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A year later: Hamas still defiant, but Gazans continue to struggle

The Islamist militant group has controlled the coastal strip for a year now and says it will not relent to international pressure.

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Even more than fuel, smugglers in the southern city of Rafah say the highest product in demand these days is women's underwear. Cigarettes are also a popular item and are perhaps the only good in Gaza that is cheaper now than before since they are sold without a tobacco tax.

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But Gazans have even larger concerns.

According to the United Nations, 80 percent of Gazans are now dependent on some form of humanitarian aid, in part because of the suspension of 96 percent of Gaza's industrial operations since the Israeli blockade stopped raw materials from being imported. A year ago, 6,500 people here worked in furniture manufacturing and 25,000 in the garment industry. As of January, those numbers dropped to zero and 75, respectively.

And yet Hamas will not relent. "It's not worth it. We are not going to give any concessions to the Israelis regarding our high national interests or the principal inalienable rights of the Palestinian people," says Ahmed Yousef, a chief political adviser to the Hamas leadership.

Part of the reason for Hamas's stance is that most Gazans, even if they did not vote for Hamas in the 2006 Palestinian Legislative Council elections, still blame Israel and America for their hardships.

Jamal Abu Khader, the owner of a once-thriving plumbing businesses in Gaza City, calls both Hamas and Fatah "rubbish." But, he says, "whether it is Hamas or Fatah ruling Gaza, the responsibility is from the outside. It is not Hamas's fault."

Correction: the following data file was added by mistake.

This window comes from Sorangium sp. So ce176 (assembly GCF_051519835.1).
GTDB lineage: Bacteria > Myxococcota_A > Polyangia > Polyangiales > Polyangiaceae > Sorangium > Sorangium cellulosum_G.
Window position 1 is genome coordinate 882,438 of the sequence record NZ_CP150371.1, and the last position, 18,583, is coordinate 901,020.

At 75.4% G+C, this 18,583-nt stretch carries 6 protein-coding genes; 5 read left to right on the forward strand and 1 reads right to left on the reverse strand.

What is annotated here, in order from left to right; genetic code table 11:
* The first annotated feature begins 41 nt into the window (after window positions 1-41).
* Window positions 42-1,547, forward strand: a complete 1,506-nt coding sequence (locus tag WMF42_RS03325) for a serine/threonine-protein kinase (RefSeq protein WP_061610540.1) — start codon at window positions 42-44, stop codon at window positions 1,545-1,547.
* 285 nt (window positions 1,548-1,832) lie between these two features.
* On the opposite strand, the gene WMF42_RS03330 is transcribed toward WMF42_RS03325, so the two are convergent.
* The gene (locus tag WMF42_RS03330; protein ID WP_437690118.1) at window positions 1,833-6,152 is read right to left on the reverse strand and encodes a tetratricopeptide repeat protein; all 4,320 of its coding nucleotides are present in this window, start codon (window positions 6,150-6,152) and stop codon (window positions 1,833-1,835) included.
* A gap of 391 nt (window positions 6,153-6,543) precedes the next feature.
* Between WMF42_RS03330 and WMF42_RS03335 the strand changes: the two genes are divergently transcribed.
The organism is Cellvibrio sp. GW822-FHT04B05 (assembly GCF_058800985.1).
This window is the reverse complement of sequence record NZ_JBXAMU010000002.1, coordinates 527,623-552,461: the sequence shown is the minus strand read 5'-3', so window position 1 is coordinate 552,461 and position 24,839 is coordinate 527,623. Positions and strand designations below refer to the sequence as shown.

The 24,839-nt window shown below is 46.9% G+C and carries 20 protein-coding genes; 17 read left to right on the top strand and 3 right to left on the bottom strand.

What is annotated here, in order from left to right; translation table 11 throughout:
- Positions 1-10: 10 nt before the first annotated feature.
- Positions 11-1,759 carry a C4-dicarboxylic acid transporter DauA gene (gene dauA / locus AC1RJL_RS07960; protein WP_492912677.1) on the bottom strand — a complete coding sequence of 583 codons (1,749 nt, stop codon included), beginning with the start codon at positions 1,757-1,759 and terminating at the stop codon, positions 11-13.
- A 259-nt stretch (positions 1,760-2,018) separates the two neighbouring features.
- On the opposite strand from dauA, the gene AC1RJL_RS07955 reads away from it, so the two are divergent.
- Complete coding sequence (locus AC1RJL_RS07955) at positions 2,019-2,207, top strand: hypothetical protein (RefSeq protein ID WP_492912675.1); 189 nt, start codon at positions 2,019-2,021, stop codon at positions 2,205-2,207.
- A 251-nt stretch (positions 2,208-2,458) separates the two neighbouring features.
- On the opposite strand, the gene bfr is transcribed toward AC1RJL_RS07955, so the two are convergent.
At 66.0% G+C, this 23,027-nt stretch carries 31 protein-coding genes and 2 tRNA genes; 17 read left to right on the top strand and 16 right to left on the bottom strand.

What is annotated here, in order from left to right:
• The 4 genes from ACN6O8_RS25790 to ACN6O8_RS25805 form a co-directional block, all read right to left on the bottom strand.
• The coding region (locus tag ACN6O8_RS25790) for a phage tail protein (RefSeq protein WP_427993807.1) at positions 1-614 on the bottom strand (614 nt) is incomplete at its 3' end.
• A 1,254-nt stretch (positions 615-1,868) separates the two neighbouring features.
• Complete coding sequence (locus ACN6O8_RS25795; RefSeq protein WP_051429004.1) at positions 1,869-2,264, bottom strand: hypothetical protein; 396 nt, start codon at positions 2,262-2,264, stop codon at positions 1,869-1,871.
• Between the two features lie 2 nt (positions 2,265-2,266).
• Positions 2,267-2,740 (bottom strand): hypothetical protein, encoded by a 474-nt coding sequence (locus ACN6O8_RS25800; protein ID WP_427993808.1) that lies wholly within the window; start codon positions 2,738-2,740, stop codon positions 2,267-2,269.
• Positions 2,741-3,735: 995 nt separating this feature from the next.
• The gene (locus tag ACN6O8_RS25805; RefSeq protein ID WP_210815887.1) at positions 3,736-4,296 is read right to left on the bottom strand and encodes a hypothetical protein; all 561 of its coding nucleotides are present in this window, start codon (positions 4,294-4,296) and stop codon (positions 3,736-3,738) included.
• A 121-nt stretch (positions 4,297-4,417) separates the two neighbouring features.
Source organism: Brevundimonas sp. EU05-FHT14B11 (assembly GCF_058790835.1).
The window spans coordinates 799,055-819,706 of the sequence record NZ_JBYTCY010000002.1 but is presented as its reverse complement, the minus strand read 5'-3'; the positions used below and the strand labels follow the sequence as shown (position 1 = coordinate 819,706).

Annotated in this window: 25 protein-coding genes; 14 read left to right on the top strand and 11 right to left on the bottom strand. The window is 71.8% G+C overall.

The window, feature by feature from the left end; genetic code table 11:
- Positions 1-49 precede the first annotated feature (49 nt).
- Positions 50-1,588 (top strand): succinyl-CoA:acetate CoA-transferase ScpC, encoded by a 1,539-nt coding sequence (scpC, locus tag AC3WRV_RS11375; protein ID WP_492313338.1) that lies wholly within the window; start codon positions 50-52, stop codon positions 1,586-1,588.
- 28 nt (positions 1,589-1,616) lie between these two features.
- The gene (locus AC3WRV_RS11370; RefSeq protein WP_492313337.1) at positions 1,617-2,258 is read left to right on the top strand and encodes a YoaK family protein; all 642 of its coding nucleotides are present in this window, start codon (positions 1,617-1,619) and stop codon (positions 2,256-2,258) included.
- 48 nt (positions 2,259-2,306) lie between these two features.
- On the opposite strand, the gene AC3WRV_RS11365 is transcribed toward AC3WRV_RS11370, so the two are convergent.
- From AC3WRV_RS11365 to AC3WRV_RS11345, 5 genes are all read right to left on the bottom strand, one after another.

Another reason for Hamas's support here is the dramatic improvement in security over the last year.

Since Hamas took over, clan and family warfare, and the violent clashes between Hamas and Fatah, have all but vanished. There is no ambiguity now over who is in charge, as there was after Israel withdrew in 2005. Hamas police in blue and black camouflage, and its executive force dressed in all-black vests, T-shirts, and pants, now patrol the streets.

But critics of Hamas say that the increased security, along with the support the Islamist group claims from Gazans, is a result of intimidation and a denial of freedom of expression.

When Hamas took over a year ago, their fighters shot Fatah loyalists in the knees and beat them when already in custody, and in a few shocking cases, pushed them off rooftops to their deaths.

"There is a heavy atmosphere of fear," Mr. Saraj, the human rights commissioner, says. "Hamas has its admirers, but some people fear them and speak up, and some people fear them and remain silent. I think the majority here are silent."

That claim is repeated by Ashraf Jomar, a legislator from Fatah who represents Rafah. "Hamas took over by power and by guns," Mr. Jomar says, pointing to a bullet hole in the wall of his fifth-floor office. "This gave people fear and caused the people to shut up and not react."

Jomar says many Fatah activists still fear for their security, including him, and that the police and courts do not treat them fairly. He also says that being secure is defined not only in physical terms.

"Did they succeed in introducing any improvement to the Gaza people? The answer is 'no,' " he says.

Hamas Minister of Justice Ahmad Shwedeh admits that there were "problems" with the behavior of Hamas fighters following the takeover, but he says that the government is now implementing the law without political bias.